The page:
After suffering a traumatic brain injury, an accident victim may have significant difficulty sleeping. This difficulty includes changes in the sleep/wake cycle, creating issues for those affected in New Mexico and across the country. New research suggests that recovering from both serious injury to the brain and sleeping problems takes place in parallel.
The research indicates that monitoring the sleep-wake cycle may be useful in assessing one's recovery following a brain injury. Researchers discovered that when a person suffers injury to the brain and is not yet fully aware of his or her surroundings, the sleep-wake cycle is disrupted. However, as the person begins to recover, his or her sleep quality is also enhanced.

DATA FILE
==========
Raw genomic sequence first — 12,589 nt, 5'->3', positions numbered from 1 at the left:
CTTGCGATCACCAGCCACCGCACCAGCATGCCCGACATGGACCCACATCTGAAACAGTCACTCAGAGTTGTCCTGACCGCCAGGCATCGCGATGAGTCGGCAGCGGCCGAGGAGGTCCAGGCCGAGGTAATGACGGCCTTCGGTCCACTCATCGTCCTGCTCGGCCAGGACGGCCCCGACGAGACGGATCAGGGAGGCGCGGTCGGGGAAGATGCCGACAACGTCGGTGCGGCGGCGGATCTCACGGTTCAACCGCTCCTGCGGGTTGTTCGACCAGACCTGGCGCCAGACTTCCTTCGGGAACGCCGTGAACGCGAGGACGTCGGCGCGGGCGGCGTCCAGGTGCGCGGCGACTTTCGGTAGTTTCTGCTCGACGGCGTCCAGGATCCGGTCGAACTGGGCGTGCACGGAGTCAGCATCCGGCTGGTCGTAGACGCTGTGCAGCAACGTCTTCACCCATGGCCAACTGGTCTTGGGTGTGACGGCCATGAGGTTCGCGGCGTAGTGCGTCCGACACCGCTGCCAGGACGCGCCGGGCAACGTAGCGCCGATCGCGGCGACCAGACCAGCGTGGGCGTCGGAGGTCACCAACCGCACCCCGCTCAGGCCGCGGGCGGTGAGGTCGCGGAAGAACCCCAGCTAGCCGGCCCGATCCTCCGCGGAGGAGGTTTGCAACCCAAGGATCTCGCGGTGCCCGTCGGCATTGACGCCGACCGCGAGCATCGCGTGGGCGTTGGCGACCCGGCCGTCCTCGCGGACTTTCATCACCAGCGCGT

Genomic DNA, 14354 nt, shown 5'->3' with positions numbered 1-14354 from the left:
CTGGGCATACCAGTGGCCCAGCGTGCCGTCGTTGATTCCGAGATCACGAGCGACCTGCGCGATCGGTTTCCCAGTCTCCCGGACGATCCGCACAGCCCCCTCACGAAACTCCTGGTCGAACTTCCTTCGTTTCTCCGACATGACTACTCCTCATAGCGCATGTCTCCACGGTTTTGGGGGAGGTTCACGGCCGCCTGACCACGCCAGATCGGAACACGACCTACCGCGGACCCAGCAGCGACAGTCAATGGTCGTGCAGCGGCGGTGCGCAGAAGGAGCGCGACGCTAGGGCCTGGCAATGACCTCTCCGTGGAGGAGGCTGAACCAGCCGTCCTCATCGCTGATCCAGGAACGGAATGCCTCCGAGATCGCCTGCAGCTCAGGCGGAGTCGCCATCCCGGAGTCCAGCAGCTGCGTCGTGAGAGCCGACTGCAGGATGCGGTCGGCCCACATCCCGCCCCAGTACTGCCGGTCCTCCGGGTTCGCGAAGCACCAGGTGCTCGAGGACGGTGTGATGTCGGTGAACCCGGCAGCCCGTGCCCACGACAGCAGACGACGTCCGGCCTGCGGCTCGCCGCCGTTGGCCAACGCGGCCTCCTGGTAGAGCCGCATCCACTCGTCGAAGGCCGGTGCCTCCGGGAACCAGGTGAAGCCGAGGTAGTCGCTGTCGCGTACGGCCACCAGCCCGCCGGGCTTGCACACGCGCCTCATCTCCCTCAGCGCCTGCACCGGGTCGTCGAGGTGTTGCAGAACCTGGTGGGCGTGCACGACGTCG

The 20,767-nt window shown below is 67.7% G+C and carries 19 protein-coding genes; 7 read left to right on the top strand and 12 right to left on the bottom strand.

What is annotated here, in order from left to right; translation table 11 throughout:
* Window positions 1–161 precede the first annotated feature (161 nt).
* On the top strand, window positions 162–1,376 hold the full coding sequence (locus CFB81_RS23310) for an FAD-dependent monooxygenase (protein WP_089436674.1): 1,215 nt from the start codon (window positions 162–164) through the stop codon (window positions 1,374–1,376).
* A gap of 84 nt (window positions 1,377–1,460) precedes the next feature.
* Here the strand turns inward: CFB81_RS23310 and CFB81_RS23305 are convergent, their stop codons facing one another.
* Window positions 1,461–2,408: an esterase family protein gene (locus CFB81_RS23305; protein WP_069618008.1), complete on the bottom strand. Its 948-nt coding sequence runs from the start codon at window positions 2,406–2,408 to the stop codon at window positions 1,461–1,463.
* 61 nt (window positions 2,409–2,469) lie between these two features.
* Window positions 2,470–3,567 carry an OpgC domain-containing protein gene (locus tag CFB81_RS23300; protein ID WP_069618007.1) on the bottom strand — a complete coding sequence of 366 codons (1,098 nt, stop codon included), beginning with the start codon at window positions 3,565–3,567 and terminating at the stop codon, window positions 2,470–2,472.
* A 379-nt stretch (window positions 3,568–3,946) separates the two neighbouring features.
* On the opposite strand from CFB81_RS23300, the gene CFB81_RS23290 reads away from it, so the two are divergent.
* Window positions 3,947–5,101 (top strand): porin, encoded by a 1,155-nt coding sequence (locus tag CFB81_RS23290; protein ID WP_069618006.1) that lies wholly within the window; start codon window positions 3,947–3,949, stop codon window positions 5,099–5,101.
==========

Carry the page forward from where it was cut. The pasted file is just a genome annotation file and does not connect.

A sleep-wake cycle that is considered good is characterized by researchers as being active and alert in the daytime while getting uninterrupted sleep at night. The research involved a total of 30 individuals between the ages of 17 and 58, each of whom had suffered moderate or severe traumatic brain injuries. The injuries stemmed from car accidents in the majority of cases, but also included falls, sport injuries and even a blow to one person's head.
Sometimes serious injury to the brain happens because of another party's negligence. In this situation, it is within the right of the injured person to pursue a personal injury claim against the allegedly negligent person, seeking the reimbursement of monetary damages. If liability is established to the civil court's satisfaction in New Mexico, claims for specific items of financial losses will be decided.
Source: sciencedaily.com, "Recovery from brain injury, better sleep go hand in hand", Dec. 22, 2016